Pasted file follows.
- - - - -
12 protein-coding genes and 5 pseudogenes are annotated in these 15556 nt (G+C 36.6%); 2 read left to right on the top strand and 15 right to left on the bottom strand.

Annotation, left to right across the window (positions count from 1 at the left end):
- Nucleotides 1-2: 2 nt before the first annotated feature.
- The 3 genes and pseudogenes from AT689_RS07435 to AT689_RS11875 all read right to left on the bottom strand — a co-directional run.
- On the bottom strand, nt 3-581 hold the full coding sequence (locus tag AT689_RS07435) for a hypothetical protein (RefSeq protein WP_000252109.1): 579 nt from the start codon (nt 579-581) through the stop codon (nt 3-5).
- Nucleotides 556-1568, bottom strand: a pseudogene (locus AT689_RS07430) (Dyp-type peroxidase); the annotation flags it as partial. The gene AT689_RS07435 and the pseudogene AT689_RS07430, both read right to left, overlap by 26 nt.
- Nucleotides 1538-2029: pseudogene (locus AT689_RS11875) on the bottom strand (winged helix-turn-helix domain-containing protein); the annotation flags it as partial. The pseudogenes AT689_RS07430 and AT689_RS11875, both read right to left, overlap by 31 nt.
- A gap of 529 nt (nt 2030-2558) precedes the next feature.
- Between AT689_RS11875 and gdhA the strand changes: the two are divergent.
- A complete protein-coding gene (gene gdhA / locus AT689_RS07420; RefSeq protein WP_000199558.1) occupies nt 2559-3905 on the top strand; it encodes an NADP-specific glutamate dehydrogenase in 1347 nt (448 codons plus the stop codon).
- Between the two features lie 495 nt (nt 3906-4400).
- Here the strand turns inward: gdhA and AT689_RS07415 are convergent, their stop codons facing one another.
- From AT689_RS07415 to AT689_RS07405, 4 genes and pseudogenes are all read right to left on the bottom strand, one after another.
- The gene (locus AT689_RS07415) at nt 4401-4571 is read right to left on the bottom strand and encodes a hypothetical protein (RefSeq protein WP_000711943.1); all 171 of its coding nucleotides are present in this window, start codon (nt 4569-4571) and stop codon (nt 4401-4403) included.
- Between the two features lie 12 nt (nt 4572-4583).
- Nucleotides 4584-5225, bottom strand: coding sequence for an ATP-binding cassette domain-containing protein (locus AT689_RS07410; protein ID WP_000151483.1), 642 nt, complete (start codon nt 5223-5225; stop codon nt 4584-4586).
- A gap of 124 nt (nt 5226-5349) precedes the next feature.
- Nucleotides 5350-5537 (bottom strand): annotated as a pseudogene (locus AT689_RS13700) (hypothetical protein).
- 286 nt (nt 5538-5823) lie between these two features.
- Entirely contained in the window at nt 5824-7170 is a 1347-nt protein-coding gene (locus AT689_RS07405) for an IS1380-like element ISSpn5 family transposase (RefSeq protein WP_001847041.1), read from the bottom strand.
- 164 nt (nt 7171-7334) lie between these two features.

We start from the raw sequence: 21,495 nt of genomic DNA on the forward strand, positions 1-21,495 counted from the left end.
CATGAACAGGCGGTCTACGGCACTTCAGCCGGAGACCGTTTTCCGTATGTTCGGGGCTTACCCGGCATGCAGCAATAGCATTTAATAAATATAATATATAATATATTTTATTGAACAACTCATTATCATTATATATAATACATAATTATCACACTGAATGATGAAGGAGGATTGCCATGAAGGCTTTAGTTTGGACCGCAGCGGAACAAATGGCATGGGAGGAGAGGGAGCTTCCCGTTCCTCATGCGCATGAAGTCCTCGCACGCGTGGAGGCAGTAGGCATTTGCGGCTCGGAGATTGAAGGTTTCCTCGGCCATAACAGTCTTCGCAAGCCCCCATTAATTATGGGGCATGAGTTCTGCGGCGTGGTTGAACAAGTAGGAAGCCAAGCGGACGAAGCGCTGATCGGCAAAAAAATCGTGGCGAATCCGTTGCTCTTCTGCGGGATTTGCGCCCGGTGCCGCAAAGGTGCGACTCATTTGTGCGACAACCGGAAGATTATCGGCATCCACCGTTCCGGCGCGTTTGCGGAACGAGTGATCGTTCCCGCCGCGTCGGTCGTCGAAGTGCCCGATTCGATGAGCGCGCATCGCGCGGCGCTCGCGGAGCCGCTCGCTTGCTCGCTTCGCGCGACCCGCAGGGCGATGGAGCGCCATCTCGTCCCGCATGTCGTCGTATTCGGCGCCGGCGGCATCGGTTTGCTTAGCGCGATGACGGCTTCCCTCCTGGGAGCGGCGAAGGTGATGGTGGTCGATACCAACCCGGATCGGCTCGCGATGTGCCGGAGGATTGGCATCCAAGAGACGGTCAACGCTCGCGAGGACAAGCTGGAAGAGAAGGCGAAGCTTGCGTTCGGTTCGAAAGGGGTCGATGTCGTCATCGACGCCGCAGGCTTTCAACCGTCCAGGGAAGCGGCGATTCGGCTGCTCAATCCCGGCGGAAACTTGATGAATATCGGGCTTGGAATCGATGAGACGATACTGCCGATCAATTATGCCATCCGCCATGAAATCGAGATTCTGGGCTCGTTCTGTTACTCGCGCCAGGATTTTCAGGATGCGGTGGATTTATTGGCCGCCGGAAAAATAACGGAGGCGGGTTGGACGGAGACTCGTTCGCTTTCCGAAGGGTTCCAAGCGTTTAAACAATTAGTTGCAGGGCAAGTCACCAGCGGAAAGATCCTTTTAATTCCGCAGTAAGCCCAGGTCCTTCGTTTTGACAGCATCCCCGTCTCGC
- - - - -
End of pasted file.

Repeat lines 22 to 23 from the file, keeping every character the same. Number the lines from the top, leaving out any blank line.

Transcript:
We start from the raw sequence: 21,495 nt of genomic DNA on the forward strand, positions 1-21,495 counted from the left end.
CATGAACAGGCGGTCTACGGCACTTCAGCCGGAGACCGTTTTCCGTATGTTCGGGGCTTACCCGGCATGCAGCAATAGCATTTAATAAATATAATATATAATATATTTTATTGAACAACTCATTATCATTATATATAATACATAATTATCACACTGAATGATGAAGGAGGATTGCCATGAAGGCTTTAGTTTGGACCGCAGCGGAACAAATGGCATGGGAGGAGAGGGAGCTTCCCGTTCCTCATGCGCATGAAGTCCTCGCACGCGTGGAGGCAGTAGGCATTTGCGGCTCGGAGATTGAAGGTTTCCTCGGCCATAACAGTCTTCGCAAGCCCCCATTAATTATGGGGCATGAGTTCTGCGGCGTGGTTGAACAAGTAGGAAGCCAAGCGGACGAAGCGCTGATCGGCAAAAAAATCGTGGCGAATCCGTTGCTCTTCTGCGGGATTTGCGCCCGGTGCCGCAAAGGTGCGACTCATTTGTGCGACAACCGGAAGATTATCGGCATCCACCGTTCCGGCGCGTTTGCGGAACGAGTGATCGTTCCCGCCGCGTCGGTCGTCGAAGTGCCCGATTCGATGAGCGCGCATCGCGCGGCGCTCGCGGAGCCGCTCGCTTGCTCGCTTCGCGCGACCCGCAGGGCGATGGAGCGCCATCTCGTCCCGCATGTCGTCGTATTCGGCGCCGGCGGCATCGGTTTGCTTAGCGCGATGACGGCTTCCCTCCTGGGAGCGGCGAAGGTGATGGTGGTCGATACCAACCCGGATCGGCTCGCGATGTGCCGGAGGATTGGCATCCAAGAGACGGTCAACGCTCGCGAGGACAAGCTGGAAGAGAAGGCGAAGCTTGCGTTCGGTTCGAAAGGGGTCGATGTCGTCATCGACGCCGCAGGCTTTCAACCGTCCAGGGAAGCGGCGATTCGGCTGCTCAATCCCGGCGGAAACTTGATGAATATCGGGCTTGGAATCGATGAGACGATACTGCCGATCAATTATGCCATCCGCCATGAAATCGAGATTCTGGGCTCGTTCTGTTACTCGCGCCAGGATTTTCAGGATGCGGTGGATTTATTGGCCGCCGGAAAAATAACGGAGGCGGGTTGGACGGAGACTCGTTCGCTTTCCGAAGGGTTCCAAGCGTTTAAACAATTAGTTGCAGGGCAAGTCACCAGCGGAAAGATCCTTTTAATTCCGCAGTAAGCCCAGGTCCTTCGTTTTGACAGCATCCCCGTCTCGC